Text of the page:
De Villiers says Treasury’s initial response was that they want to treat accommodation fringe benefits neutrally between South African employees and expats.

Exemption for inbound expats

However, it was highlighted during the workshop that there is an exemption in the fringe benefit legislation for inbound expatriate employees.

In terms of the exemption the employee is not taxed on the accommodation for two years from the time they arrive in South Africa and start working.

“There is already scope if you want [to] tax neutrally … outbound expats should then also get relief on the accommodation fringe benefit for at least two years to put them on par with inbound expats.”

It appears Treasury will consider this.

According to De Villiers there seems to be willingness to make some “consequential amendments” to the Act; changes related to employee tax (PAYE) that may allow for a foreign tax credit on a monthly basis.

If employee tax is withheld in the foreign jurisdiction, while in South Africa there is talk of “enabling legislation” to allow for the offsetting of the foreign tax credit against the local PAYE – that dovetails with the practical administration that the South African Revenue Service (Sars) will have to do, says De Villiers.


“I think it is incredibly important that Treasury gets a full understanding of the practical complexities of proving that tax was withheld in the foreign jurisdiction.”

Jean du Toit and Jonty Leon, both tax attorneys at Tax Consulting SA, say it looks like payroll personnel, South African expats and Sars officials are “in for many growing pains and an overall torrid time” when the amendment kicks in.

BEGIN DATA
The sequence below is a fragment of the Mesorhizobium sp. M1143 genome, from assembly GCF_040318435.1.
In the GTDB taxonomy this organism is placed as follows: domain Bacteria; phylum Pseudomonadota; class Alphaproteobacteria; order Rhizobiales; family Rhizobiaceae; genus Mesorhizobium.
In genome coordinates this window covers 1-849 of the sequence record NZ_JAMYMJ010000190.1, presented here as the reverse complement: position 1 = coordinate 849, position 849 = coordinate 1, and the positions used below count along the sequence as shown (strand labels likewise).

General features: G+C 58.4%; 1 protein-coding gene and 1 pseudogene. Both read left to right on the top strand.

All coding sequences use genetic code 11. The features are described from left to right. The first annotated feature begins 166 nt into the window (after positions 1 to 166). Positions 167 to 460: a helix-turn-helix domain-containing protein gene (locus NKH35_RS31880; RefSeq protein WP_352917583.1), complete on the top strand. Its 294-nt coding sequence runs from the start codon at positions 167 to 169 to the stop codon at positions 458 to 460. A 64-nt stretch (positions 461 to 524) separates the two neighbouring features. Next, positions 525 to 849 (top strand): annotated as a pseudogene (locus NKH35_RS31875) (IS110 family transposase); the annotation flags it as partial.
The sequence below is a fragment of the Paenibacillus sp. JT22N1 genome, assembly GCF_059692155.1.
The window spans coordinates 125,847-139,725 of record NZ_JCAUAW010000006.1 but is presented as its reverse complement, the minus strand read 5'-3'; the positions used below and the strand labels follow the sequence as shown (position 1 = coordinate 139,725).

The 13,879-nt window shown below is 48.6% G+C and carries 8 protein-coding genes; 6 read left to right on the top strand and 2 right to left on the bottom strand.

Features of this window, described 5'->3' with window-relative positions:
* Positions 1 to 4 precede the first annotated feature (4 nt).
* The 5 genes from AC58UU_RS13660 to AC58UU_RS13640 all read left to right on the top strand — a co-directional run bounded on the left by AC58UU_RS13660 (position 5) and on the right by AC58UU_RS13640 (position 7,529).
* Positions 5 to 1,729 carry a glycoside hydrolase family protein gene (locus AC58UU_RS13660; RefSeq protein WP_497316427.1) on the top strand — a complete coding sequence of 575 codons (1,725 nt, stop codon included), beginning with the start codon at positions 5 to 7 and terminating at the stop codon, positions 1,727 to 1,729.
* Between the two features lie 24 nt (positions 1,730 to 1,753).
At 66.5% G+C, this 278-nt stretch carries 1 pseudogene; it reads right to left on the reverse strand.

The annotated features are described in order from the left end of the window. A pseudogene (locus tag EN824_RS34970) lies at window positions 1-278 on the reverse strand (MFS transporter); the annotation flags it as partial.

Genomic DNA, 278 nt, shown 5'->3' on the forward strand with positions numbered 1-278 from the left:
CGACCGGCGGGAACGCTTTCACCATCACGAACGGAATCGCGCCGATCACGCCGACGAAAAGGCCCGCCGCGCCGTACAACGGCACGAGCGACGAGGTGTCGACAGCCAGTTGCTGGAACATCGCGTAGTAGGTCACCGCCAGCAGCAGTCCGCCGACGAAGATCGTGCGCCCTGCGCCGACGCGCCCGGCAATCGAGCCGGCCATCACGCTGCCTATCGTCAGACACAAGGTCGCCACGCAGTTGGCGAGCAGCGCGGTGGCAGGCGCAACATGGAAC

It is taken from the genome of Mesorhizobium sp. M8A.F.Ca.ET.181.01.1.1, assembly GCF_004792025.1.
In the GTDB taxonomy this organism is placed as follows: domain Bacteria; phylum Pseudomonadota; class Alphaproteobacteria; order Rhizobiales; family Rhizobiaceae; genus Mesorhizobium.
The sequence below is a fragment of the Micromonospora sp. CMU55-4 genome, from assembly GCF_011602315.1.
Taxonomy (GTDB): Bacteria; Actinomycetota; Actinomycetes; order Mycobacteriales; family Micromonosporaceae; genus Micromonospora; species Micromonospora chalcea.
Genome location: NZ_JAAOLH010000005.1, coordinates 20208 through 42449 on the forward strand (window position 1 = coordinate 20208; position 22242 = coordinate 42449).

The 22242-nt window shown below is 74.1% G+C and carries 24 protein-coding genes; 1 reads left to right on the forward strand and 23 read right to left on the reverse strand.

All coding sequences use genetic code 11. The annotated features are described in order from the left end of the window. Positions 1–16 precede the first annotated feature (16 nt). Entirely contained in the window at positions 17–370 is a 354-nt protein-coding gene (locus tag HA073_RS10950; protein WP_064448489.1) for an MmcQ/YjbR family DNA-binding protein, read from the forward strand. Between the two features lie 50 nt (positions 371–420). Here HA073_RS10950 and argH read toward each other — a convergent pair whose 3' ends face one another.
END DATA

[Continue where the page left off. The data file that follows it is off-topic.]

They said in a statement that one comfort is that Sars will set up a dedicated head office function to deal with matters pertaining to the amendment.

De Villiers added that there is a huge onus on tax practitioners who represent the tax-paying community to provide Sars with adequate information on the factual patterns they are aware of in foreign jurisdictions.

“Sars says it will provide guidance on what they will accept as proof of tax being paid or withheld in foreign jurisdictions. If we do not give them a comprehensive list of what we normally rely on, their list will not be comprehensive.”

The consequence is that if South African expats cannot offset their foreign tax credit against their South African tax liability they might end up paying tax on the same income twice.

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Excuse me! There is no equal treatment. I pay tax from the first penny of foreign interest, foreign dividends, foreign capital gains, foreign client consulting.

Either excuse my first million too or everybody pays from the first penny. If you work on rigs or for six financial companies and count your days in different jurisdictons so that you pay tax nowhere : tough!! If you are an SA resident pay tax here with credits for foreign taxes paid. Don’t like it it, then move your wife and kids to that nice american school in Dubai, permanently emigrated.